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Utilizing Information Rights Management in Exchange Server
Besides providing the message confidentiality, IRM also brings additional benefits:
- Data leak prevention. IRM prevents the recipient from forwarding the message, modifying it, saving on the local drive, printing and copying the content. Protects not only the body of the message, but also attached files created using Office applications, such as Word, Excel and PowerPoint.
- Temporary access provision. IRM is used to provide someone temporary access to the data. For example, send a message with confidential information to the auditor and set the access expiration so the recipient will not have access to the message after audit is completed.
- Enforced protection policies. Unlike S/MIME, which allows user to decide whether encrypt the message or not, IRM is used to enforce the encryption. Useful for mandatory encryption, for example, if you are working with government agency and the encryption of communication is legally required.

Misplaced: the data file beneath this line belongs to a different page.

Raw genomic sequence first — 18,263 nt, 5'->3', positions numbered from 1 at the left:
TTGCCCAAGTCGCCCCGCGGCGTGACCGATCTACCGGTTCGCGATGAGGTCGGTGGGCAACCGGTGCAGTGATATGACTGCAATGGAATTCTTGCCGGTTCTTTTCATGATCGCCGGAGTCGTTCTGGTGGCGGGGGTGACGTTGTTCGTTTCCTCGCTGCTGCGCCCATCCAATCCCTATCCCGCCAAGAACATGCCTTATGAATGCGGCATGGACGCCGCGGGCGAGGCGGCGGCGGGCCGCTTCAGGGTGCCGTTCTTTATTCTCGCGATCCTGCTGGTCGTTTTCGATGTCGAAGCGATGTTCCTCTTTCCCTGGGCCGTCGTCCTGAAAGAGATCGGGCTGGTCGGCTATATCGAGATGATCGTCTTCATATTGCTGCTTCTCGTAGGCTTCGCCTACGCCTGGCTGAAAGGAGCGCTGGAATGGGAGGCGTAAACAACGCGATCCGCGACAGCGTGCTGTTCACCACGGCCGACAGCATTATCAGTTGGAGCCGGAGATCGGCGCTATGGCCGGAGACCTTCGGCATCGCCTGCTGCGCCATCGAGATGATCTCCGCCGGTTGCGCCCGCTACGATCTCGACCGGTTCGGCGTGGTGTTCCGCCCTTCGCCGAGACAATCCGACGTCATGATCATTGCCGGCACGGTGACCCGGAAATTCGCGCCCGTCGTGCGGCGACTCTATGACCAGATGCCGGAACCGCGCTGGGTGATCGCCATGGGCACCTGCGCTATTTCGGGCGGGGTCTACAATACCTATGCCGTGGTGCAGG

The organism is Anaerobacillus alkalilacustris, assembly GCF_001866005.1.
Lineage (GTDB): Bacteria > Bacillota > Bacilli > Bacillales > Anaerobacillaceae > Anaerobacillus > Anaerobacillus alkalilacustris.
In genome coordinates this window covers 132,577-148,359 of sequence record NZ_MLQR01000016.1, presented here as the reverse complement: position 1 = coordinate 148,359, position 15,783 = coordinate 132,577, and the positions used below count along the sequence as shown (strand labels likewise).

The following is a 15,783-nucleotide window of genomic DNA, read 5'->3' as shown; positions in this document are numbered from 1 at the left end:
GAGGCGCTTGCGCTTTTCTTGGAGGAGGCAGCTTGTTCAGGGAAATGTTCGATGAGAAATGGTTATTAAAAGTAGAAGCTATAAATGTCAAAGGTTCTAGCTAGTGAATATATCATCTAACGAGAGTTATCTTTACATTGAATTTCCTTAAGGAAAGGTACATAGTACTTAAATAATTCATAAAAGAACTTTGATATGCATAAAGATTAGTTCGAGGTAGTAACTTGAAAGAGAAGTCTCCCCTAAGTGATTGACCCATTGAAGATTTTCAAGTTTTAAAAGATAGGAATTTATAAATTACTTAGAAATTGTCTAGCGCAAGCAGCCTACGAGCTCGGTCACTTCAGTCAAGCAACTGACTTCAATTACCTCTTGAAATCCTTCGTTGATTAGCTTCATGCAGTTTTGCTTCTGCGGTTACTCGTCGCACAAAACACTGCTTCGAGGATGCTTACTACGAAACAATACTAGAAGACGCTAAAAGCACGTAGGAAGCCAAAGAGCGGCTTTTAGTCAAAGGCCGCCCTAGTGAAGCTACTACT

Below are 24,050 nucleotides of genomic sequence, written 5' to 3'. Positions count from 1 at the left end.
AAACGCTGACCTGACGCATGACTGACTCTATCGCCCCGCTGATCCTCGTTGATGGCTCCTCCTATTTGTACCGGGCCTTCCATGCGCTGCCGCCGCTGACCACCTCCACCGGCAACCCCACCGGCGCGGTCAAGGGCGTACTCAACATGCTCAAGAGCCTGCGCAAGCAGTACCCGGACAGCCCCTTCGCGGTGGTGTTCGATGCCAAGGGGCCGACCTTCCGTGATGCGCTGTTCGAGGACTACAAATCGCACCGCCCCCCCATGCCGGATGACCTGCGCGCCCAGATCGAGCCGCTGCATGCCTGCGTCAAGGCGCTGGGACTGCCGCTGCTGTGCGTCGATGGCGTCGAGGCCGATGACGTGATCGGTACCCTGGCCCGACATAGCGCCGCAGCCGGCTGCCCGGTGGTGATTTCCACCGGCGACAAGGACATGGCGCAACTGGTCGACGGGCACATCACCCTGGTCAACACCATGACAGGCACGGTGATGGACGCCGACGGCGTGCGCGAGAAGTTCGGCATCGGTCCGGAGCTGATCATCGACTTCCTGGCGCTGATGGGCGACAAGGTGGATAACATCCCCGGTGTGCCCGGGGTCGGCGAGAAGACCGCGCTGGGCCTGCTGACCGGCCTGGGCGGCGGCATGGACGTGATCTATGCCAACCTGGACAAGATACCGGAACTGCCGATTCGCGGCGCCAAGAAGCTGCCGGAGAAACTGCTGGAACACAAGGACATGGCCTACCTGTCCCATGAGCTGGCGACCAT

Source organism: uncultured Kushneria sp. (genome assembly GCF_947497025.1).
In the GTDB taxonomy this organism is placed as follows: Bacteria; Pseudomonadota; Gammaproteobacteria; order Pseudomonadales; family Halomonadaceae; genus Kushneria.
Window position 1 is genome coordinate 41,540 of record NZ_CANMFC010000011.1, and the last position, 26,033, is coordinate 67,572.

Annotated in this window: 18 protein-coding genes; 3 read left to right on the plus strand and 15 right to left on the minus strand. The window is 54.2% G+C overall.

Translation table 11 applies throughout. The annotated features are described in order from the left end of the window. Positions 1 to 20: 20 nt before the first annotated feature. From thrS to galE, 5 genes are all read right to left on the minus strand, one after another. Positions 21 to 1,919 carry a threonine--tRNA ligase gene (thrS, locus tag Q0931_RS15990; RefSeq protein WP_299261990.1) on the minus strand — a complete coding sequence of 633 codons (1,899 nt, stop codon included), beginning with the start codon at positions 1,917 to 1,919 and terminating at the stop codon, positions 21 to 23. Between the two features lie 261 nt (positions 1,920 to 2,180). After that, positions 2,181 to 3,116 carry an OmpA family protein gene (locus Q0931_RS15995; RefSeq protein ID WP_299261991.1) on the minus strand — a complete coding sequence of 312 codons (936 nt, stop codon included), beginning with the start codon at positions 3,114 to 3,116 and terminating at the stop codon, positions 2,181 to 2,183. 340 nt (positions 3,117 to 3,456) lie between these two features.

IRM requires deployment of Active Directory Rights Management Services (AD RMS) or Azure RMS. In case of AD RMS, you need to deploy the whole RMS infrastructure on-premises, as it is described here. For Azure RMS, you need an Azure Subscription, Azure Information Protection licenses and the deployment of on-premises RMS Connector, as described here.
- When the sender applies the restrictions, RMS client installed on their computer creates a service request to the RMS server.
- The server provides a Client Licensor Certificate which is used to encrypt the email message.
- The encrypted message is sent to the recipient.
- When the recipient opens an email, RMS client installed on the recipient’s computer connects to the RMS server to get a user license.
- RMS server checks the permissions, and if the recipient has the right to view message, it decrypts the message and applies the configured restrictions.
As seen, IRM is more advanced encryption solution than S/MIME. But it requires more investments and more administrative efforts. It needs additional servers (or subscriptions in case of Azure RMS), deployment of clients and network configuration that allows access to RMS server by all communication participants. The full comparison of S/MIME and IRM features is here Email encryption.
Implementation of Domain-level Security in Exchange Server